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Probiotic Pets!

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Scoby and kefir

This little guy in the picture is my puppy Scoby (pronounced like kombucha SCOBY) enjoying his kefir. Kefir is incredibly good for dogs and we hear many stories of how it helps them in so many ways. Did you know that your pets need probiotics, too? In fact, most vets and animal experts have known this for years. If you have looked at dog food recently, you will notice that several of the brands are bragging about the prebiotics and probiotics in their dog food. Way more than we see in our people food. Why is this? Just like with children, we often take better care of those we love most before ourselves and veterinarians tend to be more ahead of the times than your traditional doctor. That being said, if you are buying dry food (for any animal) that says it has probiotics in it, keep in mind that, just like with our food,  if it isn’t refrigerated, then the probiotics’ lifespan can have passed and will no longer be active as probiotics are living and need food to survive.

The Story of Ledge

When my daughter Maci got married, her husband, Jeff, already had a German shepherd named Sasha. Six months after she moved into his farmhouse in Missouri, she found an eight-week old lab mix wandering down the road without a home. They took him in and named him Ledge.

Their little guy Ledge had three really bad hotspots, along with fleas and worms, from being out on his own for a while. A vet trip cleared up the worms and fleas, but they just couldn’t heal those hot spots completely. Maci had been feeding Sasha kefir for a few weeks prior to finding Ledge and decided to give Ledge a little, too.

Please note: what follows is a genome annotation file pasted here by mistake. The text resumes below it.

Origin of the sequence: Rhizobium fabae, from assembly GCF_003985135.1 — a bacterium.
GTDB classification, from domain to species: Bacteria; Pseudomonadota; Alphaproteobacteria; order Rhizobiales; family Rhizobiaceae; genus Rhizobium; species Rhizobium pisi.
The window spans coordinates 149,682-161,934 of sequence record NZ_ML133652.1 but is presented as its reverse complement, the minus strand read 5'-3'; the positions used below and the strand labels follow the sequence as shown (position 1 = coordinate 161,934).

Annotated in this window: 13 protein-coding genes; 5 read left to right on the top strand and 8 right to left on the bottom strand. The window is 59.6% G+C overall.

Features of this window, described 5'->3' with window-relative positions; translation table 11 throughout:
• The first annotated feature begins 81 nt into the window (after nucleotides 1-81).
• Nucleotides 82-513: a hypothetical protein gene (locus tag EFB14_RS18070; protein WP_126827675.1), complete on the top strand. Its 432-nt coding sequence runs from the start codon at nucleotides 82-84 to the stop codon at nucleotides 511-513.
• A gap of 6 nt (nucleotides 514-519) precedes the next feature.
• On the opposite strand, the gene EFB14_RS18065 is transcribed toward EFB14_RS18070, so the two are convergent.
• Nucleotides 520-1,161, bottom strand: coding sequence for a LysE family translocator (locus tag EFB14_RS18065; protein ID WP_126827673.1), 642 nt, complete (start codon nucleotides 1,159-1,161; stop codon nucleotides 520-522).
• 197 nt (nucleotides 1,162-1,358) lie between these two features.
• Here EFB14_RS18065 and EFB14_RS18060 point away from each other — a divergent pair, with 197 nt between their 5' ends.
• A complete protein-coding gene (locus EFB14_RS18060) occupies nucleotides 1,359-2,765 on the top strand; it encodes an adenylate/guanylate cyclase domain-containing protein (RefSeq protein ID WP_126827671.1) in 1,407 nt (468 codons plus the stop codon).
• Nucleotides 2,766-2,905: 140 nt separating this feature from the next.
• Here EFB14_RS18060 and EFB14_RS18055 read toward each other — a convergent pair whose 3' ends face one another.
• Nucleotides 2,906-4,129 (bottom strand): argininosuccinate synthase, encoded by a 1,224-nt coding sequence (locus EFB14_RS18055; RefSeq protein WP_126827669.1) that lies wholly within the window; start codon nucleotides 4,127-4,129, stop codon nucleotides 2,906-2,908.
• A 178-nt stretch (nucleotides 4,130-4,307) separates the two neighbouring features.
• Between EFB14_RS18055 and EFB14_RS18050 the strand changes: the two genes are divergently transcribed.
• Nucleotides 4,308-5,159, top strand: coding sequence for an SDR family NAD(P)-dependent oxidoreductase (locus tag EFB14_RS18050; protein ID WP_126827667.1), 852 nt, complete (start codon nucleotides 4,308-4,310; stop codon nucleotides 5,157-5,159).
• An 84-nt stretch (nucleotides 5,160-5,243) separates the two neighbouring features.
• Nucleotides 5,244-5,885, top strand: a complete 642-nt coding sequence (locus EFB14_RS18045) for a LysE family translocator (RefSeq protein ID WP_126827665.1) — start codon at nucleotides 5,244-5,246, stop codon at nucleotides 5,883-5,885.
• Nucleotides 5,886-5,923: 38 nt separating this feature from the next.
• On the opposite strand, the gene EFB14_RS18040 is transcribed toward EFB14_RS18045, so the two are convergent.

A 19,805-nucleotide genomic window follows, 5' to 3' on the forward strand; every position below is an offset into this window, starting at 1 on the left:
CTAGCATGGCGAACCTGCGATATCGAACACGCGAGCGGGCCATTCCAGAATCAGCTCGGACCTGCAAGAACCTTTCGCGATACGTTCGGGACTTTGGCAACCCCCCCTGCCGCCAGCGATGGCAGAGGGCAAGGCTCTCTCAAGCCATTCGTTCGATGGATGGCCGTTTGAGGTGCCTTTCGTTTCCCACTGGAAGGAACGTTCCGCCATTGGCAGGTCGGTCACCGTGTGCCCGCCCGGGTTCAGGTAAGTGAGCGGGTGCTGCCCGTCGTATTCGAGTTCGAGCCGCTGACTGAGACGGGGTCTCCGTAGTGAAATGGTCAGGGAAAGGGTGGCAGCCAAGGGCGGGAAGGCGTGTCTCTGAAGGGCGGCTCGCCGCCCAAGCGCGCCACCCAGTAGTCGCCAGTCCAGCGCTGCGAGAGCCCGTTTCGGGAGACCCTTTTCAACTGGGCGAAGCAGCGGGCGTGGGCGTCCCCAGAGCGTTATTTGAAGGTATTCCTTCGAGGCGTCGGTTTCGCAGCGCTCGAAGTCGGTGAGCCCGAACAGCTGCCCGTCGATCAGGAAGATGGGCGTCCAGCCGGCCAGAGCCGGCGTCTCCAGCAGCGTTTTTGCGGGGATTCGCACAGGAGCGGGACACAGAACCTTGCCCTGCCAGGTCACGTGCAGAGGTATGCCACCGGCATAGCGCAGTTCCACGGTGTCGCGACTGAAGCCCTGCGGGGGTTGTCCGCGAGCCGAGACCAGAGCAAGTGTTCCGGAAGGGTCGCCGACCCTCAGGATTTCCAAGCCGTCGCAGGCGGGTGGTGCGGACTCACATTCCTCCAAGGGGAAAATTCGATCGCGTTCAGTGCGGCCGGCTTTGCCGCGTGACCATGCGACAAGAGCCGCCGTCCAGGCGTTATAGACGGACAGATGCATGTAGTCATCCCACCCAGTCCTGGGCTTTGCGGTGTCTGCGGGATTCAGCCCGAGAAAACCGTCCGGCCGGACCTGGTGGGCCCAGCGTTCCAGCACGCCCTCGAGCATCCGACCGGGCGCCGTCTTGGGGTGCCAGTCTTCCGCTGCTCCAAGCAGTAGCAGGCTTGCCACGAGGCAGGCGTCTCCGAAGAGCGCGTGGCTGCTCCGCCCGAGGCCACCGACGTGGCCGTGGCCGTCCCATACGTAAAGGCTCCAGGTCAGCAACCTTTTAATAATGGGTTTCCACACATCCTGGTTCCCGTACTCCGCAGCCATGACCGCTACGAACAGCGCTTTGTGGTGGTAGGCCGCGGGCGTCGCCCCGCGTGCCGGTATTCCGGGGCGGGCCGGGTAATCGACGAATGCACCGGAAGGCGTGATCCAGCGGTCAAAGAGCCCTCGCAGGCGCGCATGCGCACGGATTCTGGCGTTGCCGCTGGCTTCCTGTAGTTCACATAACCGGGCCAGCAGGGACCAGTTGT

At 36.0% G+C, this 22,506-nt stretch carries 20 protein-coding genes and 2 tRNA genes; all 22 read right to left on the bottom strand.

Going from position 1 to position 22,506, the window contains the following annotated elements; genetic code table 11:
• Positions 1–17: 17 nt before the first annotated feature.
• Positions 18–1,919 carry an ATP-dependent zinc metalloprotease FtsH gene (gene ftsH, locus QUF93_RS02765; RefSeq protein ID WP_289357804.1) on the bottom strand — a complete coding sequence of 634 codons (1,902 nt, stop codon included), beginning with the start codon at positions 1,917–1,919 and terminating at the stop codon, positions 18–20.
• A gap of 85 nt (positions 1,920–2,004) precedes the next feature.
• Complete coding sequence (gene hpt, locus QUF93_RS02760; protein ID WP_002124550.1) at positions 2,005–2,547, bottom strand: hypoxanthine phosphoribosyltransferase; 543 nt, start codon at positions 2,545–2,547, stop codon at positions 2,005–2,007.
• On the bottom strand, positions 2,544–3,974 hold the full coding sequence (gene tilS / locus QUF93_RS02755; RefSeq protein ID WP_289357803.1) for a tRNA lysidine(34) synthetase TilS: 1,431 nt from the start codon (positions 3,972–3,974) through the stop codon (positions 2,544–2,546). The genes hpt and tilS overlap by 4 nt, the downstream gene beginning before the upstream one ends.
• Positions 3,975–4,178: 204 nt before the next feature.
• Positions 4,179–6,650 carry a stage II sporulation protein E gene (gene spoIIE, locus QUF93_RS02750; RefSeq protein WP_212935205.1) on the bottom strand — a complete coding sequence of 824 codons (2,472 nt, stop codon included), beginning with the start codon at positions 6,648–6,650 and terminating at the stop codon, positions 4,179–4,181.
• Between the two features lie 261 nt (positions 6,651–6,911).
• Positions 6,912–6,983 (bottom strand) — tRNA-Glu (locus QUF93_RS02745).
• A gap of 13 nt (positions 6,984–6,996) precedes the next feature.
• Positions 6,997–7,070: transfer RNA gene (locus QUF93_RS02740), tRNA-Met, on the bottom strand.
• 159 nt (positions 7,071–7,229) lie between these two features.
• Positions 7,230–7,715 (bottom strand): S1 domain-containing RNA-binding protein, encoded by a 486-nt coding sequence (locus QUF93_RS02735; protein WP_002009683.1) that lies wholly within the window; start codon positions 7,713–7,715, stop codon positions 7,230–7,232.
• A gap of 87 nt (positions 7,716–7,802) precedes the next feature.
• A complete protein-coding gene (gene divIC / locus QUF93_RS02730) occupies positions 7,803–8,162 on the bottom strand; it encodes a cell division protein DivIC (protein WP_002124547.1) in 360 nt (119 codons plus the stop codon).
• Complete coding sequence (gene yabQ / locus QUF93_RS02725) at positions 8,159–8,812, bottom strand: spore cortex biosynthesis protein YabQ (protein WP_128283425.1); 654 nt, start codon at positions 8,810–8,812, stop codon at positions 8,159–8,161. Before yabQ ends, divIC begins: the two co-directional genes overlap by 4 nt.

Ledge Puppy Hot SpotAfter about three weeks, his hot spots cleared up! A few months after that they decided to get off of dry food completely and started feeding them large amounts of kefir, pumpkin, bananas, apples, eggs, prebiotics, salmon, and other more varied dog-approved foods. After a few weeks of this, both dogs had much better stools and Ledge’s coat got so shiny that strangers have stopped her at the dog park to ask what she feeds him.

I have posted the recipe for Maci’s “Dog Smoothie” below!

Our friend Michelle shared this adorable story about her hedgehog

hedgehog copy“Our kefir lover is named Ambrose (after the Redwall book series’ hedgehog. The book character was the wine-cellar keeper in charge of the other kind of ferments (LOL).

“We have a second hedgehog, Thor. Both were rescues, but Thor has an underbite that made nursing and the choice of kibble size a challenge for him.  He was the runt and almost didn’t make it.  His rescuer nursed him through some long nights with much phone support from other rescuers and breeders.  You’d never know it by looking at him now. He is now the larger of the two (over 400 grams) and very social. Very much my husband’s hedgie.

“Dehydration can quickly take out a hedgehog.  Having cultured foods as a probiotic option to keep their systems on track and for recovery gives us peace of mind.

I also found that the hedgehogs like SCOBY’s that have been ground up in my blender with water.  I add just 1/2 tsp in the bottom of their kibble bowls.  Both hedgehogs licked their dishes clean of the SCOBY before finishing their kibble.

I had read that consuming SCOBY bits might help support joint health. My hedgehogs run about 3.5 to 7 miles on their wheels at night.  My oldest hog ran almost 10 miles one night.  Needless to say, their tiny muscular legs can be susceptible to joint problems as they age. I wanted to give the SCOBY idea a try.

“P.S., Ambrose also gobbled up a tiny portion of shredded fermented carrots, our family favorite.”

Vicki the hamster

We’ve heard so many wonderful stories of healing with these foods.  All sorts of animals have benefited, from cats, horses, cows, pigs, to puppies, and even guinea pigs and hamsters! It seems to be mostly kefir that is helping pets, but a Facebook fan, Bernadett David, has a pet hamster who loves cultured veggies.

Check out the picture of Viki, the Russian hamster, eating cultured vegetables head first!

Keep calm, ferment your veggies, love everyone.

One of our very favorite stories is from reader Dawn Peace